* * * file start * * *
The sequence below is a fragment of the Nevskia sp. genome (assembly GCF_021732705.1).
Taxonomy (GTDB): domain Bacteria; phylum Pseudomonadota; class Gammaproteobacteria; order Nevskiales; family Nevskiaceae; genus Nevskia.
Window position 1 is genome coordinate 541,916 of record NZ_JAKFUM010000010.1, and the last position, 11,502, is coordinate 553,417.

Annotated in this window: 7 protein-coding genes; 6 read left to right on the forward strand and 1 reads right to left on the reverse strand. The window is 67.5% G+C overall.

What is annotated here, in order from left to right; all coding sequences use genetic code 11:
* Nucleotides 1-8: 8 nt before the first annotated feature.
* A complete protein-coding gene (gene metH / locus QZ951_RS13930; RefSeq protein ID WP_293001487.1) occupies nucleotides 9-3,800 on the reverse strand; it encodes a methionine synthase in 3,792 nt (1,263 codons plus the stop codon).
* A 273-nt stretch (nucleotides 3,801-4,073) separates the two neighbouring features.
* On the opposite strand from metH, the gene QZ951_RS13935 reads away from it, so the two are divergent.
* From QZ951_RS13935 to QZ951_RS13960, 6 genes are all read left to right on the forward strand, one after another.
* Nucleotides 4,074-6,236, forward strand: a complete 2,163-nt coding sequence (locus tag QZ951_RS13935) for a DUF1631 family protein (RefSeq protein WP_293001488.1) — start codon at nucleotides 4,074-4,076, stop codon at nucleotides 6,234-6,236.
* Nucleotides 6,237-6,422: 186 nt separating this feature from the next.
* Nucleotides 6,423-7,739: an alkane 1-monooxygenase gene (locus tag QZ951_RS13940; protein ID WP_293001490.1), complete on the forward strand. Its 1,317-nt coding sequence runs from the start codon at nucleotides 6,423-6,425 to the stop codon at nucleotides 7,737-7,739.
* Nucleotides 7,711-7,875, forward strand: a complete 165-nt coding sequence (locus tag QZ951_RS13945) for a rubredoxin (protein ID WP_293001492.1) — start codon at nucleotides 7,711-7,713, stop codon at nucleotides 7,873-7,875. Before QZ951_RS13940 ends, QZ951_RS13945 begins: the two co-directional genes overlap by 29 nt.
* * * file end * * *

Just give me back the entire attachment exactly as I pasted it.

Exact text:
The sequence below is a fragment of the Nevskia sp. genome (assembly GCF_021732705.1).
Taxonomy (GTDB): domain Bacteria; phylum Pseudomonadota; class Gammaproteobacteria; order Nevskiales; family Nevskiaceae; genus Nevskia.
Window position 1 is genome coordinate 541,916 of record NZ_JAKFUM010000010.1, and the last position, 11,502, is coordinate 553,417.

Annotated in this window: 7 protein-coding genes; 6 read left to right on the forward strand and 1 reads right to left on the reverse strand. The window is 67.5% G+C overall.

What is annotated here, in order from left to right; all coding sequences use genetic code 11:
* Nucleotides 1-8: 8 nt before the first annotated feature.
* A complete protein-coding gene (gene metH / locus QZ951_RS13930; RefSeq protein ID WP_293001487.1) occupies nucleotides 9-3,800 on the reverse strand; it encodes a methionine synthase in 3,792 nt (1,263 codons plus the stop codon).
* A 273-nt stretch (nucleotides 3,801-4,073) separates the two neighbouring features.
* On the opposite strand from metH, the gene QZ951_RS13935 reads away from it, so the two are divergent.
* From QZ951_RS13935 to QZ951_RS13960, 6 genes are all read left to right on the forward strand, one after another.
* Nucleotides 4,074-6,236, forward strand: a complete 2,163-nt coding sequence (locus tag QZ951_RS13935) for a DUF1631 family protein (RefSeq protein WP_293001488.1) — start codon at nucleotides 4,074-4,076, stop codon at nucleotides 6,234-6,236.
* Nucleotides 6,237-6,422: 186 nt separating this feature from the next.
* Nucleotides 6,423-7,739: an alkane 1-monooxygenase gene (locus tag QZ951_RS13940; protein ID WP_293001490.1), complete on the forward strand. Its 1,317-nt coding sequence runs from the start codon at nucleotides 6,423-6,425 to the stop codon at nucleotides 7,737-7,739.
* Nucleotides 7,711-7,875, forward strand: a complete 165-nt coding sequence (locus tag QZ951_RS13945) for a rubredoxin (protein ID WP_293001492.1) — start codon at nucleotides 7,711-7,713, stop codon at nucleotides 7,873-7,875. Before QZ951_RS13940 ends, QZ951_RS13945 begins: the two co-directional genes overlap by 29 nt.